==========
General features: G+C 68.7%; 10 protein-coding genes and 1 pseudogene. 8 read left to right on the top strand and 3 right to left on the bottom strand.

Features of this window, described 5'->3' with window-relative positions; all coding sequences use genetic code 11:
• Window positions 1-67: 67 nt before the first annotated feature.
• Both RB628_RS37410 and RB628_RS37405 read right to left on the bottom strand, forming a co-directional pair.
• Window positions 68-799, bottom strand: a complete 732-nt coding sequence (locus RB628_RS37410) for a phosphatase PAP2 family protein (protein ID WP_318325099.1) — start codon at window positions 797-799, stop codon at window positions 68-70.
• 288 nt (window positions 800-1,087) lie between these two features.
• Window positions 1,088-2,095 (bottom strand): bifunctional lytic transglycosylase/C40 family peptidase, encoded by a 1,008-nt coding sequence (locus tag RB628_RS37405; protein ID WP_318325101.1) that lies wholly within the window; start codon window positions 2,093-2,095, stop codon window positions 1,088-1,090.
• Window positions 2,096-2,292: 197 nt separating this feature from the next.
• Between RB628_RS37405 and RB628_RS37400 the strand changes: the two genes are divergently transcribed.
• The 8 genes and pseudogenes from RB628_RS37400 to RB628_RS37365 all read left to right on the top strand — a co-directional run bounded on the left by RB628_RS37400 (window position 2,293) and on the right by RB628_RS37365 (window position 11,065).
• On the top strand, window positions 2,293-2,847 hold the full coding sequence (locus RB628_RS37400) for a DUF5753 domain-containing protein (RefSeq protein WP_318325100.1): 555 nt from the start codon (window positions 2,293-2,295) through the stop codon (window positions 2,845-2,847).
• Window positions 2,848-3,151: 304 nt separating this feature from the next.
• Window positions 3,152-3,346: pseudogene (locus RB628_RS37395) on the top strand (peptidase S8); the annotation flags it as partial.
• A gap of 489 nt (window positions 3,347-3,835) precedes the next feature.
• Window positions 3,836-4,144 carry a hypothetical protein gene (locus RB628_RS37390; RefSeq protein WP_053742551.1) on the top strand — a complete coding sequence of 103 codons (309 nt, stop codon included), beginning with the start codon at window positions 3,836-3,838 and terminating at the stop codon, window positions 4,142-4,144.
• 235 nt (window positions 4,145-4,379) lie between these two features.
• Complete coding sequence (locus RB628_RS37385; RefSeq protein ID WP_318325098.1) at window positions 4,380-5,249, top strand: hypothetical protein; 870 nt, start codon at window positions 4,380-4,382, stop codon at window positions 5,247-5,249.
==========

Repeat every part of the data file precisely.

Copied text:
General features: G+C 68.7%; 10 protein-coding genes and 1 pseudogene. 8 read left to right on the top strand and 3 right to left on the bottom strand.

Features of this window, described 5'->3' with window-relative positions; all coding sequences use genetic code 11:
• Window positions 1-67: 67 nt before the first annotated feature.
• Both RB628_RS37410 and RB628_RS37405 read right to left on the bottom strand, forming a co-directional pair.
• Window positions 68-799, bottom strand: a complete 732-nt coding sequence (locus RB628_RS37410) for a phosphatase PAP2 family protein (protein ID WP_318325099.1) — start codon at window positions 797-799, stop codon at window positions 68-70.
• 288 nt (window positions 800-1,087) lie between these two features.
• Window positions 1,088-2,095 (bottom strand): bifunctional lytic transglycosylase/C40 family peptidase, encoded by a 1,008-nt coding sequence (locus tag RB628_RS37405; protein ID WP_318325101.1) that lies wholly within the window; start codon window positions 2,093-2,095, stop codon window positions 1,088-1,090.
• Window positions 2,096-2,292: 197 nt separating this feature from the next.
• Between RB628_RS37405 and RB628_RS37400 the strand changes: the two genes are divergently transcribed.
• The 8 genes and pseudogenes from RB628_RS37400 to RB628_RS37365 all read left to right on the top strand — a co-directional run bounded on the left by RB628_RS37400 (window position 2,293) and on the right by RB628_RS37365 (window position 11,065).
• On the top strand, window positions 2,293-2,847 hold the full coding sequence (locus RB628_RS37400) for a DUF5753 domain-containing protein (RefSeq protein WP_318325100.1): 555 nt from the start codon (window positions 2,293-2,295) through the stop codon (window positions 2,845-2,847).
• Window positions 2,848-3,151: 304 nt separating this feature from the next.
• Window positions 3,152-3,346: pseudogene (locus RB628_RS37395) on the top strand (peptidase S8); the annotation flags it as partial.
• A gap of 489 nt (window positions 3,347-3,835) precedes the next feature.
• Window positions 3,836-4,144 carry a hypothetical protein gene (locus RB628_RS37390; RefSeq protein WP_053742551.1) on the top strand — a complete coding sequence of 103 codons (309 nt, stop codon included), beginning with the start codon at window positions 3,836-3,838 and terminating at the stop codon, window positions 4,142-4,144.
• 235 nt (window positions 4,145-4,379) lie between these two features.
• Complete coding sequence (locus RB628_RS37385; RefSeq protein ID WP_318325098.1) at window positions 4,380-5,249, top strand: hypothetical protein; 870 nt, start codon at window positions 4,380-4,382, stop codon at window positions 5,247-5,249.